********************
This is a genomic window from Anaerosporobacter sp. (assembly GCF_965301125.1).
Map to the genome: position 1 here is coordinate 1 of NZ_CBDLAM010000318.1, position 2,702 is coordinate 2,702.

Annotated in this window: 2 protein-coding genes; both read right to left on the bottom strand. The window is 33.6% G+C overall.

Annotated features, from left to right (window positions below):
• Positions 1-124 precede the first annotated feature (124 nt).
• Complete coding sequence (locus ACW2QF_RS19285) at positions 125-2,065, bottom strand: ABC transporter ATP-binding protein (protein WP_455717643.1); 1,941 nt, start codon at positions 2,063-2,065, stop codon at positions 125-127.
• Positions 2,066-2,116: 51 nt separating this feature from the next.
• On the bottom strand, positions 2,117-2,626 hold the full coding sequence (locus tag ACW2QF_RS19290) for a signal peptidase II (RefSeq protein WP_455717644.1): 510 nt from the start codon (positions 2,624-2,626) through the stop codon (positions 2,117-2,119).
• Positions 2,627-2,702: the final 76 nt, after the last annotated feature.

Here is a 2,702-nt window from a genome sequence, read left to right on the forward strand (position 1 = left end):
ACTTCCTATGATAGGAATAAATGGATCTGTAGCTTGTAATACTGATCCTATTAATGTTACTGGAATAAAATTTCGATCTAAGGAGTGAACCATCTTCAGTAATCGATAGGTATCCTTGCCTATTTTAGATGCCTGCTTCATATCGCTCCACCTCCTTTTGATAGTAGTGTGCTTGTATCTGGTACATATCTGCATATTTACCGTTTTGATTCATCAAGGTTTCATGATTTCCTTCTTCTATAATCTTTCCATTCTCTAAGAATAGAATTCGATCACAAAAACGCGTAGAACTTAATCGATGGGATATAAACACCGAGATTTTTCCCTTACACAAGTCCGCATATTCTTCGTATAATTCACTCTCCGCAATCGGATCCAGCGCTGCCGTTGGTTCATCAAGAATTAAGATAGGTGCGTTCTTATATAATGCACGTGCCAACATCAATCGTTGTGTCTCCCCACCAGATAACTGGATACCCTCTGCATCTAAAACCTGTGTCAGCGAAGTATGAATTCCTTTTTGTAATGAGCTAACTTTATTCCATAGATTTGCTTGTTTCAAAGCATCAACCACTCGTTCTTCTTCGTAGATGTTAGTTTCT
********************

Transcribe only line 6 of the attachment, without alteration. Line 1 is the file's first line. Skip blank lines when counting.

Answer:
• Complete coding sequence (locus ACW2QF_RS19285) at positions 125-2,065, bottom strand: ABC transporter ATP-binding protein (protein WP_455717643.1); 1,941 nt, start codon at positions 2,063-2,065, stop codon at positions 125-127.